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Landing On Mars Is Hard

Due to an equipment malfunction, Schiaparelli plummeted over two miles and was destroyed.

A Martian crater, the ground is rust colored. Near the center of the image is a light (but also bright) blue circle that is the crater water ice.

Photo: NASA's Marshall Space Flight Center (Flickr)

Via NASA: Crater water ice on Mars at Vastitas Borealis, seen by the European Space Agency's Mars Express.

In 2016, the European Space Agency launched Schiaparelli—a spacecraft named not after the famed fashion design house, but nineteenth century astronomer, Giovanni Schiaparelli—as part of a joint mission with Roscosmos.

This mission’s purpose was to test out technology for landing on Mars and to gather basic scientific data. The hope was that information gathered from this mission would aid the agencies in their plans to send a rover to explore Mars in 2020.

As you might have guessed, landing on Mars is really hard. The planet is so far away from Earth that it takes several minutes for radio signals to cross the distance. This means that the spacecraft has to land on its own under computer control with no help from mission control.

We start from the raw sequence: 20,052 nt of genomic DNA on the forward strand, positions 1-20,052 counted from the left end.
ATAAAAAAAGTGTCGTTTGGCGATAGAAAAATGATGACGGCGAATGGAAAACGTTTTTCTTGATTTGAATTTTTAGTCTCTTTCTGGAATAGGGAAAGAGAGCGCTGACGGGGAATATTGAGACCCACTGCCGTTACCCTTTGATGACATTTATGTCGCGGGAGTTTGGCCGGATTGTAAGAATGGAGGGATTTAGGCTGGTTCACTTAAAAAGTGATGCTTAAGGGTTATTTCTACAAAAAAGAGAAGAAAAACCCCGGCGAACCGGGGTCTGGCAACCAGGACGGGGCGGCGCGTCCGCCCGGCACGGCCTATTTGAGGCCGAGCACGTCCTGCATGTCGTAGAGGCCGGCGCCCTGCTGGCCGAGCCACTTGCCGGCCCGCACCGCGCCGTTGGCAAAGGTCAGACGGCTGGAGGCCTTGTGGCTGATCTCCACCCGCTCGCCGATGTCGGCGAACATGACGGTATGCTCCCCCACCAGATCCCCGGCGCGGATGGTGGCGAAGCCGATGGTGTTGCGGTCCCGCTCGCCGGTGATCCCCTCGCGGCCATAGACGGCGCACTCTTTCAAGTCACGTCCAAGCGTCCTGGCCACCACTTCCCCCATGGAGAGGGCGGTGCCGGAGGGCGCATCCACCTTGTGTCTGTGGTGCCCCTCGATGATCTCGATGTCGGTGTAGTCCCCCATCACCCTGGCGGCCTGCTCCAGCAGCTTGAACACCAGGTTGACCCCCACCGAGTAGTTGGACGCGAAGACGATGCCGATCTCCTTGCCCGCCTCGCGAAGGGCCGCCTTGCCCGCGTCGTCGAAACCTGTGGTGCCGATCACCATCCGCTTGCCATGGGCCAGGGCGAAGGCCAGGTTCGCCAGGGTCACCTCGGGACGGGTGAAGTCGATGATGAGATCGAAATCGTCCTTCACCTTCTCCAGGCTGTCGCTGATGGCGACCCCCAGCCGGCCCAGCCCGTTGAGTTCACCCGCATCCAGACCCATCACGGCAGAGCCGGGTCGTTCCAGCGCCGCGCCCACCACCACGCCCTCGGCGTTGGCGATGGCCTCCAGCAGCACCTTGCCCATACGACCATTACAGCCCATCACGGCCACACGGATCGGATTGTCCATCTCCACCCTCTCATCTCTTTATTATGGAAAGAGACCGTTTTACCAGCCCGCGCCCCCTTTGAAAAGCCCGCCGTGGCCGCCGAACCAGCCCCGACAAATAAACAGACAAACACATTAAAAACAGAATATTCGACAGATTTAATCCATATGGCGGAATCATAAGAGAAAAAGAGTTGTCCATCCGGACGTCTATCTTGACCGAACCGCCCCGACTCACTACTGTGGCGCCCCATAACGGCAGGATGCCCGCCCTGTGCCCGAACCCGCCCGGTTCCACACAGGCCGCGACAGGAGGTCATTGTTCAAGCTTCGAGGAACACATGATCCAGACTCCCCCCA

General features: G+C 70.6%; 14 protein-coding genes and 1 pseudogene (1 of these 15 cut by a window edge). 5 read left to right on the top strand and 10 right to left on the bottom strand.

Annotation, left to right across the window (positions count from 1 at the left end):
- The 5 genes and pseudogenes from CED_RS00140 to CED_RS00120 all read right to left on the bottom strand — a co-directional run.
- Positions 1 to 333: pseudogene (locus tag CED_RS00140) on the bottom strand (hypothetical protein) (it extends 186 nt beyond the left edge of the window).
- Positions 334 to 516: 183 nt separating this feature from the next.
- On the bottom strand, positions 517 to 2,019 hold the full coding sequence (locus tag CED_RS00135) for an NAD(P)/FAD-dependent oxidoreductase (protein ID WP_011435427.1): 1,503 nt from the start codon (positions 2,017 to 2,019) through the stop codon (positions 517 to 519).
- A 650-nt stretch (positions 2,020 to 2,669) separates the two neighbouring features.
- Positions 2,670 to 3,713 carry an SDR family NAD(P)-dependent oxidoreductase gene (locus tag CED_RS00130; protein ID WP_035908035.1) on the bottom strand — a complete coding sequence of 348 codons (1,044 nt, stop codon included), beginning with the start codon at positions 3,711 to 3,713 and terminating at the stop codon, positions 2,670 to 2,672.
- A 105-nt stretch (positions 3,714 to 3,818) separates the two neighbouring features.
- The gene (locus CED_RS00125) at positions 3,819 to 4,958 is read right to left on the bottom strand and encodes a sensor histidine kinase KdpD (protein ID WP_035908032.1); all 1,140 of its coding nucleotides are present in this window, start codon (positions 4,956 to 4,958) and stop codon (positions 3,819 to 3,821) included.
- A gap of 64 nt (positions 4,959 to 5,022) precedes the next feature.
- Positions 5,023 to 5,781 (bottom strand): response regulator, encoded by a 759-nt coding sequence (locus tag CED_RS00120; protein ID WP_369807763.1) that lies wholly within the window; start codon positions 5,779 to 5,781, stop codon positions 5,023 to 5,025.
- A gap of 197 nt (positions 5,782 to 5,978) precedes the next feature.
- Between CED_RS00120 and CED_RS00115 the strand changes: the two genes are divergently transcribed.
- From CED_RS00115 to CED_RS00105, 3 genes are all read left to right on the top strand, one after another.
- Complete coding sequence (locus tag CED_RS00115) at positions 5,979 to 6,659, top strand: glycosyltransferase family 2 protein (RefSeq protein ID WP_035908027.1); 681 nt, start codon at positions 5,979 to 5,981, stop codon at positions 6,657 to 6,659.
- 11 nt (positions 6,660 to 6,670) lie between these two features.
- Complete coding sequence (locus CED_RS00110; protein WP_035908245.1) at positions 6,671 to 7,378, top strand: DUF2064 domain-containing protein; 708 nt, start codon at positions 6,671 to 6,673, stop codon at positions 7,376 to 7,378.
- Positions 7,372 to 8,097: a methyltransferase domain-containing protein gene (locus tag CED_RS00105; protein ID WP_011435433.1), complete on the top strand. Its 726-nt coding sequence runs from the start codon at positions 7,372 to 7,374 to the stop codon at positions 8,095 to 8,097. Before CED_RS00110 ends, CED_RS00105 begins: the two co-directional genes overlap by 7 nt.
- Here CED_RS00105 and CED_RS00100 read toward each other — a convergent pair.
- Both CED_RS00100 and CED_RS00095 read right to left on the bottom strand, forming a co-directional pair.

Scientists have had to innovate different ways, such as rockets, airbags, and sky cranes, to help with previous Mars landings.

Mars’s atmosphere is very thin, so that makes slowing down to land difficult. It takes more than just air friction and parachutes to do the job.

Spacecraft have used rockets to slow the descent. Equipment has been bounced to a landing on airbags. And the Curiosity rover was lowered to the surface with a rocket-powered sky crane.

Back to Schiaparelli. During its attempt to land on Mars, mission control in Darmstadt, Germany lost contact with the spacecraft fifty seconds before they expected to receive word of the landing.

The next day, NASA’s Mars Reconnaissance Orbiter photographed the landing site, showing a fresh impact crater proving that Schiaparelli had crashed.

Controllers think the spacecraft’s guidance system sent bad data to its computer which caused Schiaparelli to jettison its parachutes and fire its landing rockets too soon. This then cause it to fall more than two miles to the surface. Thus the crater.

The story does have a happy ending. European governments still approved funding to continue with the Mars rover mission in 2020.

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